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Between Exception and Normality: Schmittian Dictatorship and the Soviet Legal Order

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Lukina, Anna 


jats:titleAbstract</jats:title>jats:pThis article addresses Schmitt’s concept of sovereign dictatorship—a departure from the normal legal order aiming to bring about a new mode of legality—as applied to the Marxist, and then Soviet, “dictatorship of the proletariat.” Unlike Schmitt, Marx and Engels, as well as Soviet legal theorists, saw the space for law even while aiming to dispense with the legal form on the road to communism. This is best explained by Schmitt’s failure to recognize the importance of legal systems not only for controlling social conflict, but also for coordination, the need for which does not disappear in extraordinary circumstances.</jats:p>jats:pjats:sup*</jats:sup>This article was initially written as part of my LLM studies at Harvard Law School. I thank my supervisor, Professor Adrian Vermeule, for his guidance and advice, as well as other friends (and enemies) for motivating my project. I am also grateful to the jats:italicRatio Juris</jats:italic> production team for their exceptionally thorough editing of my original text. Any mistakes remain my own.</jats:p>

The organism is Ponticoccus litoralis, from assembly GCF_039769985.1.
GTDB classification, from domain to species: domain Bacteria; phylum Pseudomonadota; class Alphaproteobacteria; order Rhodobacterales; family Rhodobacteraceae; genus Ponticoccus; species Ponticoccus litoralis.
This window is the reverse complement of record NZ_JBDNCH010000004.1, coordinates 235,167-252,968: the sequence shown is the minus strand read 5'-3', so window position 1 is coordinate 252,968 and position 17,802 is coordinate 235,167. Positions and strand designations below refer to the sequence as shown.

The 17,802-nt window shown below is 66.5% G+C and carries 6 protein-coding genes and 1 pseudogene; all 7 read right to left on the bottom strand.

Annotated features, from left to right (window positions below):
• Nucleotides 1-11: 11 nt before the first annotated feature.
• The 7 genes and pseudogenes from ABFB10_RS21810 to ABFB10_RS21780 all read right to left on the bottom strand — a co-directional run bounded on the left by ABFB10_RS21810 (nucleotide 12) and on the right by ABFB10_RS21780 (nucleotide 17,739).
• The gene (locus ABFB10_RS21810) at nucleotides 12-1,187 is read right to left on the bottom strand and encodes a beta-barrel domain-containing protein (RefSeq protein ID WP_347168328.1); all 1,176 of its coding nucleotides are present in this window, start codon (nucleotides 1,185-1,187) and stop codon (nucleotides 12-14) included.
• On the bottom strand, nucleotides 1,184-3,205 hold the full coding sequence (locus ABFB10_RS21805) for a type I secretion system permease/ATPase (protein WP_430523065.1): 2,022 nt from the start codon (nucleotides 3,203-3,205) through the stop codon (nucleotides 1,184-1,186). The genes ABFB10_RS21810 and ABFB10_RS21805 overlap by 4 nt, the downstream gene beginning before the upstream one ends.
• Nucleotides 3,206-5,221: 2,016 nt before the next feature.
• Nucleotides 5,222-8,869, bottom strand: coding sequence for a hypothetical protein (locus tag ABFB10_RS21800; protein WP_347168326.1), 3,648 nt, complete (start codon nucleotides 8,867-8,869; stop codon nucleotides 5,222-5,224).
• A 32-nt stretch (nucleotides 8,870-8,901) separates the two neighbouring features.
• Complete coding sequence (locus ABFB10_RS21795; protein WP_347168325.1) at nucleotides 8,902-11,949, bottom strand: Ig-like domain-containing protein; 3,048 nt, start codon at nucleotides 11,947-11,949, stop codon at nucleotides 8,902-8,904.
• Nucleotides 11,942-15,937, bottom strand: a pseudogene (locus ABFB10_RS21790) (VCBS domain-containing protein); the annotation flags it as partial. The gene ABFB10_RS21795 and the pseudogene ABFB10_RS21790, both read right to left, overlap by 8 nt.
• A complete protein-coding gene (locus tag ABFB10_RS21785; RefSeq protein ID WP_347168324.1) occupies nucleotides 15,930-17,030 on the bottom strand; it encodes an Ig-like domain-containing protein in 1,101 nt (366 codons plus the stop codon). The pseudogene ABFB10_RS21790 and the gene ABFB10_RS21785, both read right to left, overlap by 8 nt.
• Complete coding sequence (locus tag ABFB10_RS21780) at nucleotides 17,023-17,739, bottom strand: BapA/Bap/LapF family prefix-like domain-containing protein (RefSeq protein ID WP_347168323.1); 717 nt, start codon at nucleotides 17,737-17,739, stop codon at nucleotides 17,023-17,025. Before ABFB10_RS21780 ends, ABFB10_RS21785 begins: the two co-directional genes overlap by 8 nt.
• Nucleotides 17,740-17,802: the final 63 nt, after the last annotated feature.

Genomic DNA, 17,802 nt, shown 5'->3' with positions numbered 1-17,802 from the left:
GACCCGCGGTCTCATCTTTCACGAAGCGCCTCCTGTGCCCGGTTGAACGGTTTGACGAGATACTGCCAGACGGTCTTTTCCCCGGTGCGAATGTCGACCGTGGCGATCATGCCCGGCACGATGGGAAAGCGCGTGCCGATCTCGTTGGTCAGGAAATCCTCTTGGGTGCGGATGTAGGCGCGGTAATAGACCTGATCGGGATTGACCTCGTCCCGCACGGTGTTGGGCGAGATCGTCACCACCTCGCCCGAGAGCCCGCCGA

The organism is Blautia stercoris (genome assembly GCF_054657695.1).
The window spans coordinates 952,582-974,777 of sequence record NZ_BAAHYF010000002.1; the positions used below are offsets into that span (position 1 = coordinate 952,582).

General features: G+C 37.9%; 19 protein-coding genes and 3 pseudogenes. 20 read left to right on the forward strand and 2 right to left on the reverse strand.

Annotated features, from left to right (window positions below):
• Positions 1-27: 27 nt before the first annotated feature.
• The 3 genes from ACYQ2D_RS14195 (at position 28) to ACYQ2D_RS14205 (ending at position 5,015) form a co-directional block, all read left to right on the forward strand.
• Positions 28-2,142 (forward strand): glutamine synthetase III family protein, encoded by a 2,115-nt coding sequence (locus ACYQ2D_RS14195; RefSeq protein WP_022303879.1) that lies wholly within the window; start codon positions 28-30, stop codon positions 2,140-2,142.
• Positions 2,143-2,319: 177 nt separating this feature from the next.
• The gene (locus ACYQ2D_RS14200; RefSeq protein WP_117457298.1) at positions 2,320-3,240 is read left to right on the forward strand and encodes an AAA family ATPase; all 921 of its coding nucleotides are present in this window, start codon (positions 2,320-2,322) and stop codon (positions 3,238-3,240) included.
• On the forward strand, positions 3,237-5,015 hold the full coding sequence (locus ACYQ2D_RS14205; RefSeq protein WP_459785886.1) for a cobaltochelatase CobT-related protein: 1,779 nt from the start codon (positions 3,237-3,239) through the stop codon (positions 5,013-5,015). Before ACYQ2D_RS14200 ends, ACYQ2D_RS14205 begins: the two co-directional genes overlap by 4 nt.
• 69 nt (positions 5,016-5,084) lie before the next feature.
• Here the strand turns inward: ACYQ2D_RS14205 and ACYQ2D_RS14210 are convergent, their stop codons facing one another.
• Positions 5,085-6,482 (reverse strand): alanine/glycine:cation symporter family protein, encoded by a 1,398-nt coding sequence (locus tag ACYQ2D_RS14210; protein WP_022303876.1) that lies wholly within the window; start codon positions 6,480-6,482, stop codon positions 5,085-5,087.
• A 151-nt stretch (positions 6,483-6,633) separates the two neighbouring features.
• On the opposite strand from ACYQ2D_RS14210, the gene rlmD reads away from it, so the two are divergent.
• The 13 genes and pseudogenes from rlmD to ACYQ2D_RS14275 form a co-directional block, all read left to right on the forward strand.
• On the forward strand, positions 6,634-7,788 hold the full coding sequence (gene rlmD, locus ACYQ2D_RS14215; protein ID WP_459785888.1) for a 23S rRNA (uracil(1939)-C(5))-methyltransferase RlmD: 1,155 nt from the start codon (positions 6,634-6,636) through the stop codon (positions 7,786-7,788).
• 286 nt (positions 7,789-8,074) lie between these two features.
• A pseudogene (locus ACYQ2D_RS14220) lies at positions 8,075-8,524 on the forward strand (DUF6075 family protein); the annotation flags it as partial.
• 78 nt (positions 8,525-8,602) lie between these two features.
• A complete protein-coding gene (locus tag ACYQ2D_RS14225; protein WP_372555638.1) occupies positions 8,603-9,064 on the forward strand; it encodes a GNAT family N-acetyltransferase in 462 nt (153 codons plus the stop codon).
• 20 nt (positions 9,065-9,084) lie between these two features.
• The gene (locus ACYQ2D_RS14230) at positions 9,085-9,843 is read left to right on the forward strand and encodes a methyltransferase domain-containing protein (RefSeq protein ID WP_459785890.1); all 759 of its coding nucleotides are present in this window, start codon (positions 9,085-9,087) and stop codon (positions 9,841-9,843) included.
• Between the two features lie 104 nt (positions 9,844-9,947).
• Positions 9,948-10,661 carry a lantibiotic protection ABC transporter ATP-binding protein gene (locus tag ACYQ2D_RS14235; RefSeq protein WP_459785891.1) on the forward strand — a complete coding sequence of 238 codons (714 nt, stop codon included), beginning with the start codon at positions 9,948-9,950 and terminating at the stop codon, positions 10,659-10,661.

4801 Commercial Law, 48 Law and Legal Studies, 16 Peace, Justice and Strong Institutions

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Ratio Juris

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